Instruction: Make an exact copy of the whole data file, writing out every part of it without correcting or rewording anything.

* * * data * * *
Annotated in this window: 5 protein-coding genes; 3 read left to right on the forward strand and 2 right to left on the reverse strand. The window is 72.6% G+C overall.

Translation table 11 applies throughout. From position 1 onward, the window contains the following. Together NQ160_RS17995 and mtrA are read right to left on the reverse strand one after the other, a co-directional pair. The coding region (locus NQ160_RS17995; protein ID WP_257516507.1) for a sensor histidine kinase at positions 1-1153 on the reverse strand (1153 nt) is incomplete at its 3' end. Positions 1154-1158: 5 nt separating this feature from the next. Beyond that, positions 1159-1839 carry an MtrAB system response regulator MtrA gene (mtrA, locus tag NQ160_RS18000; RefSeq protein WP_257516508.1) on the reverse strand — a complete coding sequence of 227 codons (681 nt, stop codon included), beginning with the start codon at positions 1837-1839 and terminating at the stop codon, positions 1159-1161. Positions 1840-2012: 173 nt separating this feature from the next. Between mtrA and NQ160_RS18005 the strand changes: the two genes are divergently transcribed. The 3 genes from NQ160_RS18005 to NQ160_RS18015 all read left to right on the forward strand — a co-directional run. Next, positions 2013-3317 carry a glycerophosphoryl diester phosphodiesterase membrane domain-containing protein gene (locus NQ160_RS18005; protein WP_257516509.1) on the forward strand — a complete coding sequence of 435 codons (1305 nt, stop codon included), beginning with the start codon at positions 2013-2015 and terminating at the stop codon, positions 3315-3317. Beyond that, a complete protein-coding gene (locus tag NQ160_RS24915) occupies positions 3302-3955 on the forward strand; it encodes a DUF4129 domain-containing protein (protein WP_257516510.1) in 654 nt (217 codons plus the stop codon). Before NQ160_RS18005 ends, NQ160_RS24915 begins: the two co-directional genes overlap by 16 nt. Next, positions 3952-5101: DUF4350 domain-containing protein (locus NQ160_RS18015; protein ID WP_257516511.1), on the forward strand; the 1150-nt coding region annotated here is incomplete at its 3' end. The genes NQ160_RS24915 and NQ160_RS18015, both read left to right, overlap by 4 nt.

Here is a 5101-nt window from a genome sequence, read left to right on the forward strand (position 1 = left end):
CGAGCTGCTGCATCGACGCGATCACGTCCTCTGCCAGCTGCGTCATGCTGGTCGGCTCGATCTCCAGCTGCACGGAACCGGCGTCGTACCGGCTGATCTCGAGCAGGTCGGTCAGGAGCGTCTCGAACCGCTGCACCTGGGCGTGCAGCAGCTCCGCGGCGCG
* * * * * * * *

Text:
Annotated in this window: 5 protein-coding genes; 3 read left to right on the forward strand and 2 right to left on the reverse strand. The window is 72.6% G+C overall.

Translation table 11 applies throughout. From position 1 onward, the window contains the following. Together NQ160_RS17995 and mtrA are read right to left on the reverse strand one after the other, a co-directional pair. The coding region (locus NQ160_RS17995; protein ID WP_257516507.1) for a sensor histidine kinase at positions 1-1153 on the reverse strand (1153 nt) is incomplete at its 3' end. Positions 1154-1158: 5 nt separating this feature from the next. Beyond that, positions 1159-1839 carry an MtrAB system response regulator MtrA gene (mtrA, locus tag NQ160_RS18000; RefSeq protein WP_257516508.1) on the reverse strand — a complete coding sequence of 227 codons (681 nt, stop codon included), beginning with the start codon at positions 1837-1839 and terminating at the stop codon, positions 1159-1161. Positions 1840-2012: 173 nt separating this feature from the next. Between mtrA and NQ160_RS18005 the strand changes: the two genes are divergently transcribed. The 3 genes from NQ160_RS18005 to NQ160_RS18015 all read left to right on the forward strand — a co-directional run. Next, positions 2013-3317 carry a glycerophosphoryl diester phosphodiesterase membrane domain-containing protein gene (locus NQ160_RS18005; protein WP_257516509.1) on the forward strand — a complete coding sequence of 435 codons (1305 nt, stop codon included), beginning with the start codon at positions 2013-2015 and terminating at the stop codon, positions 3315-3317. Beyond that, a complete protein-coding gene (locus tag NQ160_RS24915) occupies positions 3302-3955 on the forward strand; it encodes a DUF4129 domain-containing protein (protein WP_257516510.1) in 654 nt (217 codons plus the stop codon). Before NQ160_RS18005 ends, NQ160_RS24915 begins: the two co-directional genes overlap by 16 nt. Next, positions 3952-5101: DUF4350 domain-containing protein (locus NQ160_RS18015; protein ID WP_257516511.1), on the forward strand; the 1150-nt coding region annotated here is incomplete at its 3' end. The genes NQ160_RS24915 and NQ160_RS18015, both read left to right, overlap by 4 nt.

Here is a 5101-nt window from a genome sequence, read left to right on the forward strand (position 1 = left end):
CGAGCTGCTGCATCGACGCGATCACGTCCTCTGCCAGCTGCGTCATGCTGGTCGGCTCGATCTCCAGCTGCACGGAACCGGCGTCGTACCGGCTGATCTCGAGCAGGTCGGTCAGGAGCGTCTCGAACCGCTGCACCTGGGCGTGCAGCAGCTCCGCGGCGCG